KPBS AIRDATE: DECEMBER 22, 2000
Cue the Christmas bells. (SOUND) Cue the cowbell (SOUND). Cue the cow (SOUND).
Another Christmas cash-cow sidles into the already crowded holiday field. Look! There’s the Sugarplum Fairy, and Ebenezer Scrooge, and over there’s the Grinch. And, demanding a significant piece of its own commercial real estate, Lamb’s annual bovine contender, “Festival of Christmas.” So what’s wrong with a little milk of human kindness, especially if the holiday cheer hauls in enough bucks to support other, sometimes more risky, fare the rest of the year?
Every holiday season, for the past 23 years, Lamb’s has at least two Christmas shows running at once. They’re enormously popular, virtual sellouts. The talent is always commendable, though the vehicles they ride are sometimes a bit shaky.
This year’s Festival is a repeat performance — one of resident writer Kerry Meads’ earlier efforts. It’s got the usual nostalgia and feel-good ending. But as a piece of theater, it falls short. Mostly, it seems like a good excuse for the resident company to get together and sing some beautiful Christmas songs, in terrific arrangements by the ever-inventive Vanda Eggington. In between the lush harmonies, there’s a flimsy tale of a Christmas Eve family reunion, circa 1951. It’s a reminiscence, with diary entries, read to us by young Shirley Marie Weisser. It’s more a slice of life than a story, actually.
Friction and conflicts bubble up, but never get resolved. Does the spinster sister ever marry the nerdy, forgetful phone-man? Is there any reconciliation between the negative mother and neglected daughter? Isn’t there some chink in the hyper-cheerful, fertile family of the third sister? Does the taciturn, post-war fighter pilot ever connect with or understand his daughter? We never know.
The only trajectory of the piece is that Shirley comes to accept her new German stepmom. There isn’t any more depth to the characters than there is to the plotline. But, much to their credit, this stalwart Lamb’s ensemble isn’t just phoning it in, even though they’re all typecast as characters they could play in their sleep. But each of them, gently guided by director Deborah Gilmour Smyth, finds a little quirk or behavior that makes them more than cardboard cutouts… even if that bit of stage business does tend to wear out its welcome over the course of an evening. But the professionalism never flags.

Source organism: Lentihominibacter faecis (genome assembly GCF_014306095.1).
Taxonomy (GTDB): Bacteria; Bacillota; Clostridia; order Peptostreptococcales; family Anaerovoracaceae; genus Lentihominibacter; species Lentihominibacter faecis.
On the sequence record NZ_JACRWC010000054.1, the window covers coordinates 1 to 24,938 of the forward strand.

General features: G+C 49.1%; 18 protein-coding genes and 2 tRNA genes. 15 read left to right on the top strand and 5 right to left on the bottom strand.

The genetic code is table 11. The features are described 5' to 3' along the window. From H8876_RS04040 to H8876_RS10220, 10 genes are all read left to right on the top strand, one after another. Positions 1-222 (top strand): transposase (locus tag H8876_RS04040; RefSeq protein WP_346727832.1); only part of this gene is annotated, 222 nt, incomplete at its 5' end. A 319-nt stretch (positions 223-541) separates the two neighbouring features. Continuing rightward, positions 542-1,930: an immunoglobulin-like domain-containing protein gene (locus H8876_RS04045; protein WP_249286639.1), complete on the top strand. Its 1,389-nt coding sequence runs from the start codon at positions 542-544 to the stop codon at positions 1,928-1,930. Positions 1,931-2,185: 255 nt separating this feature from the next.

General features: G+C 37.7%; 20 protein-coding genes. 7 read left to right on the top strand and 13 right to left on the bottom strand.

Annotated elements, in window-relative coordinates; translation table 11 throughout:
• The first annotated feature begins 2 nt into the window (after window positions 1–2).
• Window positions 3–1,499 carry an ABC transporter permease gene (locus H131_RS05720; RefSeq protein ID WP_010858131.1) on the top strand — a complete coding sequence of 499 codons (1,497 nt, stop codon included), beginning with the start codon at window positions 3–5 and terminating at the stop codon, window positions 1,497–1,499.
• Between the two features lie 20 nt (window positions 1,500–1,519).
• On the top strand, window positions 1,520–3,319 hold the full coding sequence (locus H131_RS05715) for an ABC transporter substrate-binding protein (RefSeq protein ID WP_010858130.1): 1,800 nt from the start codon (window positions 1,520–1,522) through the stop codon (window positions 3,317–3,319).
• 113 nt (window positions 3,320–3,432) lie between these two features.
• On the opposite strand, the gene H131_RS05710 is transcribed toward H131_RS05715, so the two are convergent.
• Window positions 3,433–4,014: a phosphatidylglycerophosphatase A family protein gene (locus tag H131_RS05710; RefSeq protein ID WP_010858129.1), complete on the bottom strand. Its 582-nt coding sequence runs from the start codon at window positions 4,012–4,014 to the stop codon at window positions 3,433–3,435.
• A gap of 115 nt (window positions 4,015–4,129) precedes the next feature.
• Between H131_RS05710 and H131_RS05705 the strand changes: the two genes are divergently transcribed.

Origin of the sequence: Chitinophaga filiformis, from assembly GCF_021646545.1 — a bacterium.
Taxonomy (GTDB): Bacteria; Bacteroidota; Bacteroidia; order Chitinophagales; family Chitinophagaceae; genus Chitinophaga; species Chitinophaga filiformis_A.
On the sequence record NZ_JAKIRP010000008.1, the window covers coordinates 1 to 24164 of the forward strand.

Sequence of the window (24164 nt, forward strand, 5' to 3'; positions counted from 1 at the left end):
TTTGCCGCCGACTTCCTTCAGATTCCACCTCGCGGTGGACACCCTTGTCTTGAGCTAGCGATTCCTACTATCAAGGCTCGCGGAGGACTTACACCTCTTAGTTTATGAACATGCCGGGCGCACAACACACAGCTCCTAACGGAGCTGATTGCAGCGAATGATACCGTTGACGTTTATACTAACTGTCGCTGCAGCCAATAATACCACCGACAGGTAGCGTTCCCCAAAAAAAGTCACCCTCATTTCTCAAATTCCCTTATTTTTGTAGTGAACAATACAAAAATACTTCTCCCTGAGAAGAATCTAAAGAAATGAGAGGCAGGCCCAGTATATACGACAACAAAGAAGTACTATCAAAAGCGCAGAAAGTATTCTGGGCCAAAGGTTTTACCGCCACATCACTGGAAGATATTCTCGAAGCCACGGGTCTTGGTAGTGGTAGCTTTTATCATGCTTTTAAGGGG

Mike Buckley has created yet another of his detailed living room/kitchen/upstairs sets, complete with working fireplace. Jeanne Reith has provided lovely, evocative period costumes. Best of all, something that Lamb’s does so well, is its discovery and nurturing of young talent. Tania Henetz is a total natural, a thoroughly engaging onstage presence. Here’s hoping for much more exposure from Tania, and not just in the Christmas-cow pasture. She’s a delight… and that’s the udder truth.
Happy Holidays! — and don’t forget to stuff your stockings with Performing Arts Gift Tix.
Cue the Christmas music…
SONG: “We Wish You a Merry Christmas”
©2000 Patté Productions Inc.